I have so many memories of growing up with my twin sister. She was my first friend and built-in playmate, which made going to grandma's house or sitting through long car trips much more bearable. We shared books, toys, and experiences, because we were so close in age. So when my partner and I decided to space our kids far apart, I was worried we had hindered the possibility of a future friendship between them. Thankfully, there are clear signs your kid will be BFFs with their sibling, and my kids seem to exhibit them all.
My husband and I have a blended family. We have kids ranging in age from a 10-month-old baby to a headstrong tween, so it's often hard to know if they will be able to find ways to play together, share interests, or avoid fighting like cats and dogs. When our youngest child was born earlier this year, I was worried that his big brother would be angry or jealous that he had been replaced as “the baby.” But, honestly, after seeing them grow together, my worries seem silly now. They are totally on their way to becoming BFFs.
Our other kids are forging friendships, too. The oldest two (who are three years apart) put on makeup or sing along to the radio. The middle kids play video games or stretch their collective imaginations by playing pretend on a daily basis. The 5 year-old spends time each afternoon helping me watch the baby, usually more than happy to spend his days chasing him around the living room. Even the oldest plays endless games of peek-a-boo with the baby.
If you are interested in whether or not your kids are destined to be BFFs, or want to learn ways to foster friendship between them, read on for some clear signs and tips:
Your Older Child Is A Good Helper
My older son is the best helper when it comes to caring for his baby brother. He always wants to make sure his brother is happy and smiling, and even learned how to change diapers. Guys, he's 5-years-old!
They Smile When Their Sibling Comes Into View
Our kids delight each other. The youngest finds so much joy in his older siblings, and the middle kids are seriously sad when they are apart. The joy on their faces when their sibling gets home from school or gets up in the morning is proof positive that they will be BFFs.
They Find Ways To Play
Because my partner and I have five kids, spread pretty far apart in age, I worried that the oldest and the youngest would get left out, or that the middle kids would feel forced to be friends. In reality, though, it seems like no matter how much of an age gap there is between your kids, they will find ways to play with each other.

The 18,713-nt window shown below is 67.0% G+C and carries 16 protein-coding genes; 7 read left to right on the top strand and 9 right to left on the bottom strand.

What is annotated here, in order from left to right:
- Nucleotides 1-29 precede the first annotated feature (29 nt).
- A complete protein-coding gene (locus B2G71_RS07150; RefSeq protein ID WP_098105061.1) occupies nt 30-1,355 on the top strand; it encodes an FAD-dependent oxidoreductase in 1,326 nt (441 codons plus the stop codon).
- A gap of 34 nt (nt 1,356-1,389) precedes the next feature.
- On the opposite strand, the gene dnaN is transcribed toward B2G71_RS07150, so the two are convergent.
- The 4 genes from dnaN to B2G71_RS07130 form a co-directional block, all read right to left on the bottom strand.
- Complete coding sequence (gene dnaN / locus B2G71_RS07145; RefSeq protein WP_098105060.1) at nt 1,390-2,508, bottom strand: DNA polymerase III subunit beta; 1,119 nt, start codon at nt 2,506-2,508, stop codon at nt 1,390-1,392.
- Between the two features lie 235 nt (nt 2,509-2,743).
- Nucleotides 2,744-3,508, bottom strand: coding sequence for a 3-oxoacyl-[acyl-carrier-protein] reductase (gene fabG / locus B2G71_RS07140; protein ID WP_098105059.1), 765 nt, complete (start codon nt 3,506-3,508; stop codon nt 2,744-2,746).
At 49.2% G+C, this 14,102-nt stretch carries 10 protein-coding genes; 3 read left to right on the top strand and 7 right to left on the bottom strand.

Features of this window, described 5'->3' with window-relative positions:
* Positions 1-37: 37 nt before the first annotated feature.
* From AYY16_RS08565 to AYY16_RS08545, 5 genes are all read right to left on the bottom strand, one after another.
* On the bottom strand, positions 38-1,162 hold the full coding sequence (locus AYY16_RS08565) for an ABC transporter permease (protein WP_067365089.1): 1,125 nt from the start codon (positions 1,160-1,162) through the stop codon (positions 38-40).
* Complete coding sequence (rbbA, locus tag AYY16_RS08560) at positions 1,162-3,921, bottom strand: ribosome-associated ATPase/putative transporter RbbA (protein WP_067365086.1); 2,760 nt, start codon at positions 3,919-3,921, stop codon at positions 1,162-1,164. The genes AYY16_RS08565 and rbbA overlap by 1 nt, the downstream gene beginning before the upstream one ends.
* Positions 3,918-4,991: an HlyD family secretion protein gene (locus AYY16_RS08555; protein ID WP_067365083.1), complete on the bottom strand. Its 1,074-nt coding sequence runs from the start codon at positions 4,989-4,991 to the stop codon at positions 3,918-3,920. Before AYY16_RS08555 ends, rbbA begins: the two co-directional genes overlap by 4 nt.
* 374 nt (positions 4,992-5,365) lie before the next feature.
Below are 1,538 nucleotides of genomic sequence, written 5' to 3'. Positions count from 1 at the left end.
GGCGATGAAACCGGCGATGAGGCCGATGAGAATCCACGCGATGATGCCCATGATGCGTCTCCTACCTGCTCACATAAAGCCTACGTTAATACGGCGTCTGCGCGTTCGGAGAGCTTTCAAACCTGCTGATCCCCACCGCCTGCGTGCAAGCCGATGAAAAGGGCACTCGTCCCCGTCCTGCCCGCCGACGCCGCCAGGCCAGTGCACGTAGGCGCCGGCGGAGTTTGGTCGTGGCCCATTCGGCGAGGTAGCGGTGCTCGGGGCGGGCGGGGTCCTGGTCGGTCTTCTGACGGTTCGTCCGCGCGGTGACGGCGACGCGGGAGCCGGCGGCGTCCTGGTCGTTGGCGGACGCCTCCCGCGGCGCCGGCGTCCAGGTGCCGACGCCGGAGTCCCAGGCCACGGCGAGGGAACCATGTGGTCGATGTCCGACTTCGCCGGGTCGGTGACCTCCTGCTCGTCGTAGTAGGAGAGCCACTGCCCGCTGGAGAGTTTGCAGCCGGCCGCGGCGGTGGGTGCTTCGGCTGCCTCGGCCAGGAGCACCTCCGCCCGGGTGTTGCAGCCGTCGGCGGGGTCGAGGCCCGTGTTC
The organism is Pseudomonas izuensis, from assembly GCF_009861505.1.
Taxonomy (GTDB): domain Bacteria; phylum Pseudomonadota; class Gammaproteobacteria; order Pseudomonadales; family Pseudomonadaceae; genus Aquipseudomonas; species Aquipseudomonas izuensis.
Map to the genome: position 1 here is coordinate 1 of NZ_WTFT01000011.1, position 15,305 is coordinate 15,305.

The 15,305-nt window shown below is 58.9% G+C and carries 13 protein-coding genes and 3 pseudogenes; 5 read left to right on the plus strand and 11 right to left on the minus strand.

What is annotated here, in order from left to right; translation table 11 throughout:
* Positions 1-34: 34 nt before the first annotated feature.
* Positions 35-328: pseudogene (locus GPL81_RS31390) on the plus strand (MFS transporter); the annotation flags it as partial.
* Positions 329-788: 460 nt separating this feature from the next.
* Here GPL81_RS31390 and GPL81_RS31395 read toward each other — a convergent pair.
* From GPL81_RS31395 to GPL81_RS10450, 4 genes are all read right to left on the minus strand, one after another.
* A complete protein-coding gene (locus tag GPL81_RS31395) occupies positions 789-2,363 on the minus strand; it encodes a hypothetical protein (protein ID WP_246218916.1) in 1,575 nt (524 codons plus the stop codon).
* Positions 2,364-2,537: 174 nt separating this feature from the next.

If you feel like your kids fight with each other all day long, you aren't alone, As reported in The Chicago Tribune, researchers at the University of Toronto found that siblings ages 2 to 4 get into fights every 9.5 minutes. The good news is that sibling rivalry is completely normal, and is actually a sign that your kids feel safe with each other.
According to Lisa Belkin, author of Life’s Work, Confessions of an Unbalanced Mom, sometimes the key to encouraging your kids to be friends is to let them have their own relationship with each other, and that means letting them fight.
They Learn To Share
Fights in our house almost always involve one sibling touching another sibling's things, one sibling not allowing another sibling to play with a toy, or one sibling marking their territory by defiantly declaring, "Mine!' if a brother or sister dares to touch something.
As parents, my partner and I have defined some rules around sharing that really work for us. Mainly, if they find a way to play together, they can have unlimited time with something. But if they can't, we will set a timer, and they will have to take limited turns. It totally works, you guys. We let them have exceptions for treasured items, but encouraging sharing has meant increased collaboration between our kids.
They Figure Out How To Resolve Conflict On Their Own
Sibling BFFs not only fight, but they figure out how to resolve conflicts, too. As Jeffery Kluger notes in Time, that skill is not only important for their relationship with each other, but also provides opportunities for them to learn and practice resolving conflicts with others, too. As Kluger reports, one study from researches at Concordia University in Montreal revealed that kids who resolve conflict themselves, rather than by being forced to by their parents fared better. Kluger writes, "kids who argued things out on their own did a better job not just of ending the fight and making up, but of devising some rule that would help them avoid the same argument in the future."
They Are Loud
When two or more of our children get together, our house is so loud, you guys. As much as we try to set rules about not yelling or running in the house, their volume increases exponentially when they play. This is a good sign, though. PBS Parents suggests that letting your kids get loud and silly together is important for bonding and becoming friends with each other. Most days, I just wish they'd take it outside.
They Stick Up For Each Other
My parents always taught us that while we didn't have to like our siblings all of the time, we did have to have each other's backs. It makes me seriously smile when one of my kids "lectures me" about their brother getting grounded, or stands up to their friends when they tease their sister. I know that even though they fight and don't always get along, they will be BFFs in the end.
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